You can also compose with other musical instruments, for the keyboard. Flute, saxophone, violin - whatever you have. There’s such a thing as idiomatic, ‘pianistic’ writing, but seeing as a piano can do what most other instruments can – and more – you can transfer any ideas that you come up with using a different instrument. 

In piano music, it’s not uncommon for the right hand playing in the treble clef to take on more melodic material, while the left hand in the bass clef attends to more harmonic duties. Try incorporating this into your composition - play with some chords and arpeggios in the lower and middle registers with a melody higher up. 

Perhaps it hits your ear better to have bigger chords spread across the keyboard. Chords whose notes move together to those of the next and onwards. Or maybe you feel like playing more melodically in both hands, though this kind of texture demands more independence from your hands and can be difficult to execute.

Your skill level will likely affect the type of material that you’re able to play, but it shouldn’t affect the kind of music that you compose. And that’s where notation comes in. 

Bringing your ideas together


You may have already made a few notes to flag particular shapes and phrases, so that you don’t forget them when inspiration strikes. But at some point you’ll have to start writing things down to make progress.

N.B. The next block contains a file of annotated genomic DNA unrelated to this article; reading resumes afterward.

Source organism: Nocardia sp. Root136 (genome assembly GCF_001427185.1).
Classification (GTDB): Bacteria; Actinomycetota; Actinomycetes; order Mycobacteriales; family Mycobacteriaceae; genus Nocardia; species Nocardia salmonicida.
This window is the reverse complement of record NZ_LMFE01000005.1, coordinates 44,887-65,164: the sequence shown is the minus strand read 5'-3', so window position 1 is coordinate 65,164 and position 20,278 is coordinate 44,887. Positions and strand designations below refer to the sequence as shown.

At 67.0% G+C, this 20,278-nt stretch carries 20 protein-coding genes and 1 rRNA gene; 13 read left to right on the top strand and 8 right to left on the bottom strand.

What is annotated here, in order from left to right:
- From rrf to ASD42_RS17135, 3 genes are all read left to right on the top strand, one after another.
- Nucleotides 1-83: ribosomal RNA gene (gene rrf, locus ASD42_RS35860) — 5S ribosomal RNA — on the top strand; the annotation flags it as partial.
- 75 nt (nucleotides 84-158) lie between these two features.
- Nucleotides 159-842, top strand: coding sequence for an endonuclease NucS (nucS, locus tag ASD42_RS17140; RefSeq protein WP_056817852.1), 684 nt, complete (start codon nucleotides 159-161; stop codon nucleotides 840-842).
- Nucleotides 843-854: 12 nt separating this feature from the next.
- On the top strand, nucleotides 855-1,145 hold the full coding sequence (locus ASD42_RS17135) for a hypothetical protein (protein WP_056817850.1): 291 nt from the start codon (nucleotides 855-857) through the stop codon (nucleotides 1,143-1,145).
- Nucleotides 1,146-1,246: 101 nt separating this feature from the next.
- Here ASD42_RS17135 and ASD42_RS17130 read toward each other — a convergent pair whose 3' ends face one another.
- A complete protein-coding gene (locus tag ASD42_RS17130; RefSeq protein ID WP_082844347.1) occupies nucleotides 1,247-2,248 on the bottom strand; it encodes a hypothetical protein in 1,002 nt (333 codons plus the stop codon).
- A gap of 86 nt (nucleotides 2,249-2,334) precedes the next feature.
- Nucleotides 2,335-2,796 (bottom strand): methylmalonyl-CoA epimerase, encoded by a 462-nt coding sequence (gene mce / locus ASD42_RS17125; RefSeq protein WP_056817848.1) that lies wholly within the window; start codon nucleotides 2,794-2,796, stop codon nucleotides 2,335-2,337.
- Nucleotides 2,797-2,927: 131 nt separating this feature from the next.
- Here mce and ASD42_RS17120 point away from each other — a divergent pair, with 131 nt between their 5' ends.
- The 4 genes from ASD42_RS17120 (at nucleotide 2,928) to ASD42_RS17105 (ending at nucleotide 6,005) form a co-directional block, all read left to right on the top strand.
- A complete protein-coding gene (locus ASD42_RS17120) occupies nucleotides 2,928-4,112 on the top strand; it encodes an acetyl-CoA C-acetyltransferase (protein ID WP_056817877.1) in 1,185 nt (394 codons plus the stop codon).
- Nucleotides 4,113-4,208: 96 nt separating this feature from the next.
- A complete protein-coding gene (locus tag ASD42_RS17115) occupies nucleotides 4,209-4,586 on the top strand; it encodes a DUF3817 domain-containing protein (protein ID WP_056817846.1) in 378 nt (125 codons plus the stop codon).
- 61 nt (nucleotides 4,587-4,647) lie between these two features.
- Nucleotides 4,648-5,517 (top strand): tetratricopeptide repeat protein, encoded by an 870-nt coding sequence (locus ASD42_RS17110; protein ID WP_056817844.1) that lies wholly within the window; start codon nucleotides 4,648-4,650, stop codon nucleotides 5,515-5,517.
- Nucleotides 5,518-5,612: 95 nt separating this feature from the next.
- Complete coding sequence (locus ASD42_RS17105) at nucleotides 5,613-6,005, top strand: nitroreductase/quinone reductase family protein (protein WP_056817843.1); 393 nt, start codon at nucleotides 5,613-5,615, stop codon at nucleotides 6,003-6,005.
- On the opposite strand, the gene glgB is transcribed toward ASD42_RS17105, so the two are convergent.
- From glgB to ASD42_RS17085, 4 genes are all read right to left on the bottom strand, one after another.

Perhaps you have a series of ideas that need to be strung together – a chord progression, a couple of tunes, a great-sounding motif and a loose but pleasant sequence of notes. Or perhaps your material is already assuming some kind of structure, a verse-chorus kind of thing, but it’s beginning to get too big. 

Whether your ideas are too large or too numerous, eventually there’ll be too much to keep track of mentally, and you’ll have little choice but to write them down to bring your piece together. 

Methods of writing piano sheet music


You have a few options when it comes to deciding how you’re going to actually create your sheet music. We’re going to look broadly at the two options that are open to you: notation software and the pencil.   

Whether one method or the other is right for you largely depends on how you want to use your sheet music. Hopefully you’ll get a sense of which will suit your needs better. 

Handwriting piano sheet music


Writing sheet music by hand is a great way to set down your ideas quickly in the early stages of composition. You can draw a stave and fill it with notes on any kind of paper, and then you can polish your ideas on the keyboard.

You can also buy manuscript or staff paper with staves printed on it, which will immediately tidy up your notes and allow you to jot things down quickly.